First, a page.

Playing with lights
Bangalore-based brand Varnam finds inspiration in South Indian toys and handicrafts to make contemporary home decor objects, particularly lamps. Check out their products online
You've certainly seen the lacquer-work toys and dolls from Karnataka's Channapatna village in handicraft stores and exhibitions. Varnam, a design brand by Karthik V, is using the lacquer-work technique to create more than just toys and dolls and give the traditional technique a new lease of life. Varnam creates utility ware with a contemporary touch and some serious design intervention.
Kutthuvilakku in lacquer-work
Varnam, Sanskrit for colours, is an appropriate name for the brand as one of the first things you will notice about its products is the use of bright colours. Karthik started Varnam as a small venture, a mere hobby, five months ago. "I used to travel to villages around Karnataka and work with artisans.
I have always been sensitive towards the artisans' community. Varnam was purely a passion and felt like a great way to give back to the community. I was inspired by this book called Handmade In India and wanted to revisit traditional crafts in the state. I would meet with artisans and provide basic design intervention," he adds.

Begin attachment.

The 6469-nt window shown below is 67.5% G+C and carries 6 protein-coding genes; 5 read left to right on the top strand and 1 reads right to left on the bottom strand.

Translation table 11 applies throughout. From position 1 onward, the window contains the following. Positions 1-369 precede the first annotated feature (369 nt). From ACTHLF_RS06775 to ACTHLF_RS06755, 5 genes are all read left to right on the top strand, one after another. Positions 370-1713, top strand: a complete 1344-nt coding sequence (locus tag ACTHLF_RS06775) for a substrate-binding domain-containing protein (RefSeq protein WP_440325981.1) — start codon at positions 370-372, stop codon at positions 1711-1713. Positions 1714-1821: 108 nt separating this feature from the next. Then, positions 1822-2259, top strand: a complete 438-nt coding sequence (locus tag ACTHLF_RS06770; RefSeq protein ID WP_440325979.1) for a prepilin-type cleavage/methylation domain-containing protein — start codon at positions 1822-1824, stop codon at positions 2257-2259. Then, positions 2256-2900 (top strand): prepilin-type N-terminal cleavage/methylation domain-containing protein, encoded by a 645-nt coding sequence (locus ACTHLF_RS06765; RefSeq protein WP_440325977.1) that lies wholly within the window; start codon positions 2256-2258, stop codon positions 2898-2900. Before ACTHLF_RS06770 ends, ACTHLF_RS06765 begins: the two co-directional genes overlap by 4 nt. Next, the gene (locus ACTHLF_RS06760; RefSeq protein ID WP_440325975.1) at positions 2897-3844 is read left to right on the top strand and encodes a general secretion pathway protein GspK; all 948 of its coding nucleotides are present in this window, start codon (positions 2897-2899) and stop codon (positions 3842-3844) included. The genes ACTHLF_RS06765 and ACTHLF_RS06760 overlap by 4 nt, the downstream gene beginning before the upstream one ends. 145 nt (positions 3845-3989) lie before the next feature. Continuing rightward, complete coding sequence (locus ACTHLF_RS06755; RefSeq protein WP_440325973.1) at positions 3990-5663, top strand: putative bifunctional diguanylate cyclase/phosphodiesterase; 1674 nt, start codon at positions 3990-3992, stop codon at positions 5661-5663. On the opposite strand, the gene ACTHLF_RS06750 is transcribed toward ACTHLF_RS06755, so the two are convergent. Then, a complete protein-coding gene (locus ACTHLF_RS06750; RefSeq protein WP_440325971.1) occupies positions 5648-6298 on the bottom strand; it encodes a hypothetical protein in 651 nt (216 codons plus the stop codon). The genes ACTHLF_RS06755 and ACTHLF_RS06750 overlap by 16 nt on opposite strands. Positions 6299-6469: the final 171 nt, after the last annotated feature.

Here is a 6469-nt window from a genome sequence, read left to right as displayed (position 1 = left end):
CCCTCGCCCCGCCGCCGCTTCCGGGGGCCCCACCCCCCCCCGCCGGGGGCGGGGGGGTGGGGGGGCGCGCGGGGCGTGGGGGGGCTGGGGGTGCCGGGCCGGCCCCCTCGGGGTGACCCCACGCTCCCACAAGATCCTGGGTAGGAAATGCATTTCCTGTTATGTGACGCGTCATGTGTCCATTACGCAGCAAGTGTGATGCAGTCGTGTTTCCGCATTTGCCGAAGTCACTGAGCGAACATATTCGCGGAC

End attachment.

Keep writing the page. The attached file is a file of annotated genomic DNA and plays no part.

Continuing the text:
Light up your home
Varnam uses lacquer-work to produce tea light holders, lamps and the quintessential South Indian lamp Kutthuvilakku (traditional brass lamp). "My inspiration always comes from nostalgia. So, anything South Indian counts as inspiration," says Karthik. Thus the traditional barni (jar) is reinterpreted in its miniature form as a tea light holder and the kuthuvilakku, signifying prosperity, is turned into a lamp base with a leaf brocade shade. Varnam also, creates embroidered cushion covers.
Colour me bright
All the products are in bright colours like chrome yellow, red, green and orange and promise to brighten up your house. "Anything that has a basic circular form can be worked on with lacquer. There are limitations, but the vilakku (lamp) lent itself beautifully to the art form," says Karthik.
Dealing solely with Channapatna lacquer work currently, 38-year-old Karthik, who comes from an engineering background, plans to explore other forms of art in future. "I hope to work with more artisans from the state in the future. I plan to explore Kasuti, embroidery typical of Karnataka and stone work," he says. "It usually takes a few months and quite a few weekend trips to set things up," he adds.
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